To be fair, I shouldn’t really be putting them against each other in the title, because it’s really no contest. As in, they’re not even in the same weight division. Or better, they’re on the same team, just different positions.
The point is: being an architect is important, so is a designer and also a decorator.
Some have skills that bridge more than one of these, most will specialise and others will create their own hybrid.
Most important pre-game training for any punter (including us in the industry and people wanting to get into it) is to know what each of these trades does, so you can understand which to choose, what questions to ask at meetings and what they (or you) will be doing.
PDS for clients: always read the packaging. Check websites, get referrals, ask questions. It’s best to do it all upfront, it’s not offensive, it’s sensible and your architect, designer and/or decorator should WANT to talk to you.
Put really simply, the roles of each of these intertwine, so you’d want to ask your architect if they do design and decoration aspects or if you’re designer is competent with architectural work.
Makes the house stand up, no mean feat. Mostly the behind the scenes type – as in, more focused on the structural integrity, before the aesthetic qualities that are applied once they’re sure the engineering is sound. Is the one that works on new houses from scratch, preparing documents for council approval, assesses the site in detail, should really want to know how you want to live/work/sell. And will do more major renovations where you need to move a lot of walls, or change the structure. These are clever mathematical people. They have a vision, and it should be the same, if not better, than the clients. Can get cranky at times.
Architects often have in-house designers and decorators, so check if they plan to plan that side of the project too, or if you should get one on the job yourself.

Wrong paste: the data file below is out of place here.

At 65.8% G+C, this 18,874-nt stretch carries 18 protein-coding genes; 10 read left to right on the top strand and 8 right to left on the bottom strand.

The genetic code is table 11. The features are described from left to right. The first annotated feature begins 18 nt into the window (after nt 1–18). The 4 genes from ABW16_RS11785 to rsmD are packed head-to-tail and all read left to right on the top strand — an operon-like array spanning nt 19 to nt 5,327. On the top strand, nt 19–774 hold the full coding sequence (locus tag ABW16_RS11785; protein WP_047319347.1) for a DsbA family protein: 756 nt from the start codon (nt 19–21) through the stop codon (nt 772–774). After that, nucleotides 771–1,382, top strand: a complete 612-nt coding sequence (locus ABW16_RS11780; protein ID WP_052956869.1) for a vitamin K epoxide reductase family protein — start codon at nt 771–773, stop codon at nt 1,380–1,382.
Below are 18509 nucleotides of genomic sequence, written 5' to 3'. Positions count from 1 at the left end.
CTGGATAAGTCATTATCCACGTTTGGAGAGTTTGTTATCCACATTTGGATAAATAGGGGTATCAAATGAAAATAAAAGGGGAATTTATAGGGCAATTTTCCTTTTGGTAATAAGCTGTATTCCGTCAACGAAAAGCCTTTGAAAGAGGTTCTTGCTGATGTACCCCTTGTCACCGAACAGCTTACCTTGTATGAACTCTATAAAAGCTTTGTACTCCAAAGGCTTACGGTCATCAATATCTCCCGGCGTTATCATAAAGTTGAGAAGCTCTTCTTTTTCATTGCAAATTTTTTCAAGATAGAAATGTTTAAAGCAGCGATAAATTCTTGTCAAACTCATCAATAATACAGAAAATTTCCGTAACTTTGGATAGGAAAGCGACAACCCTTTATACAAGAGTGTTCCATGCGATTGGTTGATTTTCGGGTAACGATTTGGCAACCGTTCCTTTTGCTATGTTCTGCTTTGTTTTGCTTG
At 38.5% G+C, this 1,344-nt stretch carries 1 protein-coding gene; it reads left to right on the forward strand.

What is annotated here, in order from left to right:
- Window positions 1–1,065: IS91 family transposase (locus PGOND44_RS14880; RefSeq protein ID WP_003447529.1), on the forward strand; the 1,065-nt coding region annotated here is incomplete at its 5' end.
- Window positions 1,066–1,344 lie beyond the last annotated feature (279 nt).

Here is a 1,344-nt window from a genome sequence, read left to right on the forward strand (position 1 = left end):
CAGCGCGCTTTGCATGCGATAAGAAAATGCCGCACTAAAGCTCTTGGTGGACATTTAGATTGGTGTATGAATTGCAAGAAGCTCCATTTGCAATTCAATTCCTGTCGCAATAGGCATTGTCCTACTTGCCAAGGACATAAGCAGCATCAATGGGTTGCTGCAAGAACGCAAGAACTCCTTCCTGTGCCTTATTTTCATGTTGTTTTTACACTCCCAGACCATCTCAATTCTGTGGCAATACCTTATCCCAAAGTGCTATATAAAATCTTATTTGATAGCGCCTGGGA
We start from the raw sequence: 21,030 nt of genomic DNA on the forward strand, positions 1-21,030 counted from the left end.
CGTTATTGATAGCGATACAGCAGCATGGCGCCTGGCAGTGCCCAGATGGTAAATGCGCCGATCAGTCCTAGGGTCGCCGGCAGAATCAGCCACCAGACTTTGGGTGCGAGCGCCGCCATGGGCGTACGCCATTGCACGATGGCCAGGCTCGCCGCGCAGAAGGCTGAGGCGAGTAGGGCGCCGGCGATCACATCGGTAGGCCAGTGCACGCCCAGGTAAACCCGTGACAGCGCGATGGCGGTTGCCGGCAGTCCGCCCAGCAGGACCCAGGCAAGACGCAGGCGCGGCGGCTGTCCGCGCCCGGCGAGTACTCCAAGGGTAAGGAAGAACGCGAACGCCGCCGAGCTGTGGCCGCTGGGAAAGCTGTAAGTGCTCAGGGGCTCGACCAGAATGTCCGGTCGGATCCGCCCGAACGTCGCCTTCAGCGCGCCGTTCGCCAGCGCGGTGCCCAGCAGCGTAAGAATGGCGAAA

The Interior Designer
Knows how a house stands up, therefore what is elementally important and what is artificial. Wants to support the architectural intention through all the parts you can see, so works best to get on the project from the beginning.
An interior designer will specify all of the materials and products to use, based on the function and passion of a space, and the branding and intention for a business if it’s commercial.
They can usually also do council submissions, just double check with them first. Depending on where they've studied, as these courses have such big differences in learning between them, they are very good at drafting, know all about the structure and architectural elements of buildings and also care about the finish.
They work on renovations and new builds – should always do a lot of research work about the site and the client. They’ll be the ones that’ll want to talk.
Don’t be fooled by their title, can also do exteriors.
The Interior Decorator
Best way to describe here is actually to compare. While an interior designer looks after all the things that would stay with the space if you sold it, the interior decorator does all the elements that you would take with you. Many interior designers will consider decorating part of their wholeness in a project, so always best to check because ideally you’d want the same vision for these two parts.
Interior decorating is essentially the completion of a project. It’s the details like soft furnishings, styling, spatial planning of furniture, choosing surfaces like paint, flooring, kitchens - they should also be able to draft and draw, they've learnt it.
Their job isn't just all cushions and carpets (although it does include that), it’s about the person who makes all the final parts come together.
If you’re not doing a new build and don’t need council documentation, a decorator can be more than adequate, if they are qualified. This is probably one of the more saturated areas of the industry as people often think it’s a go-on-a-hunch style career. A decorator should still be qualified as you learn a lot of other things that an interior designer might not.
Decorators are often very experienced in colour, and their knowledge of textiles will be more than the others. They still understand about function and spatial planning, and all the ergonomics that come with living in a space. So if your project is to make what you have look and be the best for you and your people without moving walls, an interior decorator can do it.
Tell 'em the price, son
If you came here to talk about money, good on you. It's great to talk about money because all of these jobs deserve it. It's a bigger topic though and will be another post soon. In the meantime, check out the Design Institute of Australia website for a guide. They've also got a great breakdown of roles too https://www.design.org.au/designindustry/design-disciplines